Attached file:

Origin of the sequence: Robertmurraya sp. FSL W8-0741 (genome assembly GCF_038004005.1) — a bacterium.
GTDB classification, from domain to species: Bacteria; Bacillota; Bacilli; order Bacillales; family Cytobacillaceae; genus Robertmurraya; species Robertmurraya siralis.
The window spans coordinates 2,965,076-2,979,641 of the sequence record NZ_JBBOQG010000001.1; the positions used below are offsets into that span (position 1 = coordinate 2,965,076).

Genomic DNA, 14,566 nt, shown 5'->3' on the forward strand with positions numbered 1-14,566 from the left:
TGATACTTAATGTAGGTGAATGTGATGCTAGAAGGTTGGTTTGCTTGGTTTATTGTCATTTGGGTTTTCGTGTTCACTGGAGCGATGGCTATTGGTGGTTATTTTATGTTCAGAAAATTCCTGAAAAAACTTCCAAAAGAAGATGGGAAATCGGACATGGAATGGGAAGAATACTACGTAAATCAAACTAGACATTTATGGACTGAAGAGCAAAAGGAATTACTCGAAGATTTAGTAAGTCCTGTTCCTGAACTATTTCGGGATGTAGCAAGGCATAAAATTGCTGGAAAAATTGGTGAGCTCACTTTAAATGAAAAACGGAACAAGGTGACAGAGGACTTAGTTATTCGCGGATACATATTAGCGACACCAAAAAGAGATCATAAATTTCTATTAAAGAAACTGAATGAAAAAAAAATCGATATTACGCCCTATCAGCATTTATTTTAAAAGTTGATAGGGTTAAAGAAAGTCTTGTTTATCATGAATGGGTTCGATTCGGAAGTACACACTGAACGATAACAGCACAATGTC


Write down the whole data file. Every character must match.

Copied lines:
Origin of the sequence: Robertmurraya sp. FSL W8-0741 (genome assembly GCF_038004005.1) — a bacterium.
GTDB classification, from domain to species: Bacteria; Bacillota; Bacilli; order Bacillales; family Cytobacillaceae; genus Robertmurraya; species Robertmurraya siralis.
The window spans coordinates 2,965,076-2,979,641 of the sequence record NZ_JBBOQG010000001.1; the positions used below are offsets into that span (position 1 = coordinate 2,965,076).

Genomic DNA, 14,566 nt, shown 5'->3' on the forward strand with positions numbered 1-14,566 from the left:
TGATACTTAATGTAGGTGAATGTGATGCTAGAAGGTTGGTTTGCTTGGTTTATTGTCATTTGGGTTTTCGTGTTCACTGGAGCGATGGCTATTGGTGGTTATTTTATGTTCAGAAAATTCCTGAAAAAACTTCCAAAAGAAGATGGGAAATCGGACATGGAATGGGAAGAATACTACGTAAATCAAACTAGACATTTATGGACTGAAGAGCAAAAGGAATTACTCGAAGATTTAGTAAGTCCTGTTCCTGAACTATTTCGGGATGTAGCAAGGCATAAAATTGCTGGAAAAATTGGTGAGCTCACTTTAAATGAAAAACGGAACAAGGTGACAGAGGACTTAGTTATTCGCGGATACATATTAGCGACACCAAAAAGAGATCATAAATTTCTATTAAAGAAACTGAATGAAAAAAAAATCGATATTACGCCCTATCAGCATTTATTTTAAAAGTTGATAGGGTTAAAGAAAGTCTTGTTTATCATGAATGGGTTCGATTCGGAAGTACACACTGAACGATAACAGCACAATGTC